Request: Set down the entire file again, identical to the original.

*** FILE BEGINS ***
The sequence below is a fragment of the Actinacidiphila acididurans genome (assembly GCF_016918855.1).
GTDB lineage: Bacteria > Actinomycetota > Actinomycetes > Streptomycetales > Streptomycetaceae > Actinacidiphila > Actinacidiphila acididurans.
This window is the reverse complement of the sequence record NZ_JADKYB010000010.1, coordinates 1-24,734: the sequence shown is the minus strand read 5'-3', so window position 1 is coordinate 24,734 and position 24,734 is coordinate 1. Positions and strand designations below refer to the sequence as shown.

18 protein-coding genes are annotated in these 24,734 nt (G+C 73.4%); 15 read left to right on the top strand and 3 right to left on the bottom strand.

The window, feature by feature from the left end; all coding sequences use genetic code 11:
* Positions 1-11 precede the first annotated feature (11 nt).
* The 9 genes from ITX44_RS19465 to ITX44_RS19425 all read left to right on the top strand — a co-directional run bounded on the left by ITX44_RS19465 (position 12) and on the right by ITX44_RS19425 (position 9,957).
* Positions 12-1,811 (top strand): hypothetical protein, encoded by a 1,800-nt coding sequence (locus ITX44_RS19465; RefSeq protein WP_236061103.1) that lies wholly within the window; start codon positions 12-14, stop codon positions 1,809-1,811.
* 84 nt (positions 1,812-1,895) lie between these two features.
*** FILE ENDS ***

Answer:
The sequence below is a fragment of the Actinacidiphila acididurans genome (assembly GCF_016918855.1).
GTDB lineage: Bacteria > Actinomycetota > Actinomycetes > Streptomycetales > Streptomycetaceae > Actinacidiphila > Actinacidiphila acididurans.
This window is the reverse complement of the sequence record NZ_JADKYB010000010.1, coordinates 1-24,734: the sequence shown is the minus strand read 5'-3', so window position 1 is coordinate 24,734 and position 24,734 is coordinate 1. Positions and strand designations below refer to the sequence as shown.

18 protein-coding genes are annotated in these 24,734 nt (G+C 73.4%); 15 read left to right on the top strand and 3 right to left on the bottom strand.

The window, feature by feature from the left end; all coding sequences use genetic code 11:
* Positions 1-11 precede the first annotated feature (11 nt).
* The 9 genes from ITX44_RS19465 to ITX44_RS19425 all read left to right on the top strand — a co-directional run bounded on the left by ITX44_RS19465 (position 12) and on the right by ITX44_RS19425 (position 9,957).
* Positions 12-1,811 (top strand): hypothetical protein, encoded by a 1,800-nt coding sequence (locus ITX44_RS19465; RefSeq protein WP_236061103.1) that lies wholly within the window; start codon positions 12-14, stop codon positions 1,809-1,811.
* 84 nt (positions 1,812-1,895) lie between these two features.